Doing one without the other is bad policy and could give large tech companies outside of the US (particularly in Asia) a competitve advantage.

A better approach, as I advocated for in my earlier post on this topic, are policies, like the European’s GDPR, that would impact all companies doing business in the US equally.

I do not love GDPR. It is overly bureaucratic and for the most part has resulted in all of us robotically opting into being cookied everywhere.

But users do have a right to online privacy. We also have a right to self sovereign identity and ownership of our data.

Apple is offering Sign In With Apple in iOS13 to help us reduce our reliance on signing in with Facebook and Google. That’s great but it just replaces one boogyman with another.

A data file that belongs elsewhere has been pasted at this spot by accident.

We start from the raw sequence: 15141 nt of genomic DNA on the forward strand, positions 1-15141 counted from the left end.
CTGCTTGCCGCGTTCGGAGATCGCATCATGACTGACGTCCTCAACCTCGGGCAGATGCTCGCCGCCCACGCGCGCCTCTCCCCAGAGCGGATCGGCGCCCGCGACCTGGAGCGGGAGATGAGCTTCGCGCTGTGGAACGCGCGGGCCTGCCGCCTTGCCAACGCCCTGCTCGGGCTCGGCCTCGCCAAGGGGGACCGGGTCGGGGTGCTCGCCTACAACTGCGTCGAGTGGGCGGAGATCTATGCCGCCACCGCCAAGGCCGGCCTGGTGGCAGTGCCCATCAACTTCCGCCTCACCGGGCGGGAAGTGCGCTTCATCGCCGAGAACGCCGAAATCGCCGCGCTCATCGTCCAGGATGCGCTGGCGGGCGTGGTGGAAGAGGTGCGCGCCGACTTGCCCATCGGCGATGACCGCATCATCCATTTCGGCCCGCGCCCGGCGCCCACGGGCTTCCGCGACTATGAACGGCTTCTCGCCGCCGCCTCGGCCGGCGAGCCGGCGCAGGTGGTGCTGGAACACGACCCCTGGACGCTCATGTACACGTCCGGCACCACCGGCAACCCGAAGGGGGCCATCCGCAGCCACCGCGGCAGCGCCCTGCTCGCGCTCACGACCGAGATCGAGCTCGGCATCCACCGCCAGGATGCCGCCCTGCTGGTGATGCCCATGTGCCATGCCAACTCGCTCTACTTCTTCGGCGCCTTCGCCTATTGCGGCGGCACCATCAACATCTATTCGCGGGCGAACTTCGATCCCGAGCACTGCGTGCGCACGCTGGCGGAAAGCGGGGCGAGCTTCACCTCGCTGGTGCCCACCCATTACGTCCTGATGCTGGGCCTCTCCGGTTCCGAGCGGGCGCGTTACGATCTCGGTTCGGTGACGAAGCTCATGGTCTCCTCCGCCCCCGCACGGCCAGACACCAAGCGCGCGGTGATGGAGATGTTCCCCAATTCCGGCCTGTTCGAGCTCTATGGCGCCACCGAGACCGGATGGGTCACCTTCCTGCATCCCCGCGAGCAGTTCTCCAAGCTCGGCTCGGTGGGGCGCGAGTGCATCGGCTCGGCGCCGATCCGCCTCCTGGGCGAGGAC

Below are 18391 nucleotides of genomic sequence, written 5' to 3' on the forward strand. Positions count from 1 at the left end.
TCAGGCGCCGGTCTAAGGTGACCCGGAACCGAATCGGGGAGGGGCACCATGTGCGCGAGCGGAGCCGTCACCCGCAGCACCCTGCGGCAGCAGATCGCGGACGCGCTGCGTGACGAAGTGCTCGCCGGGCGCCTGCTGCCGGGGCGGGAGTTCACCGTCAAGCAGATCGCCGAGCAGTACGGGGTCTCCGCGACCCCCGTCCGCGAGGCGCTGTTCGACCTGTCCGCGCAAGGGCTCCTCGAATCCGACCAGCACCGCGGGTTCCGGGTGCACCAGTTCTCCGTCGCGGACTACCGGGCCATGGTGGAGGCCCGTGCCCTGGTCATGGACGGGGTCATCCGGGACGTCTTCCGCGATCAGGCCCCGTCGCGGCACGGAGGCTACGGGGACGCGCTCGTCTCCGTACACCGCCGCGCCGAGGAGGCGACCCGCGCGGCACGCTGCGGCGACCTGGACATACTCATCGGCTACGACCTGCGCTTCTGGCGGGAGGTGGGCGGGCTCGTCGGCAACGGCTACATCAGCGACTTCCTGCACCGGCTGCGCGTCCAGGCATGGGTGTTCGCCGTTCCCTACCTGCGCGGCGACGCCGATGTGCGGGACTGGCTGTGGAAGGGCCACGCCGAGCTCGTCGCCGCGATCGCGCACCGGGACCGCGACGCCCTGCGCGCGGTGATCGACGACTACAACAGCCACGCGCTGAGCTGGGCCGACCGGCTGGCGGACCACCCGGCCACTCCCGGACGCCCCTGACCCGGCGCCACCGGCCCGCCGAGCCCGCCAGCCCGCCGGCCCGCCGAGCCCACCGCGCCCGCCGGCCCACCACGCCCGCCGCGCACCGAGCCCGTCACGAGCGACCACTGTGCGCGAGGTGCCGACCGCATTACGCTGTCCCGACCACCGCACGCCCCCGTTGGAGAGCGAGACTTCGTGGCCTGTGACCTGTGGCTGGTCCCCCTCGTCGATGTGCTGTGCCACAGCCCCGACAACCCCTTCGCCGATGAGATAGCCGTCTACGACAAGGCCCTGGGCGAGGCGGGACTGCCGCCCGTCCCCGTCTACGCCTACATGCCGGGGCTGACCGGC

What we need is an open sign-in protocol in which users control their sign-in keys and also all of the data we create and have created over the years once we are signed in.

Government can force industry into a regime like that with regulations that dictate that tech companies of all sizes adopt such approaches.

That is what we should be doing to reduce the market power of big tech instead of breaking them up. That is because their market power comes from this single sign-on oligopoly and the data that comes with it.

Government should not dictate the design of such a protocol or any of the technology that is required to produce such a regime. The market can and will do that once the requirements are put in place. We have much of what we need already in the form of cryptography and user centric wallet infrastructure.

We just need a forcing function to get big tech to adopt these technologies, which they won’t do on their own because they will reduce their market powers. Which is exactly why we need to do this.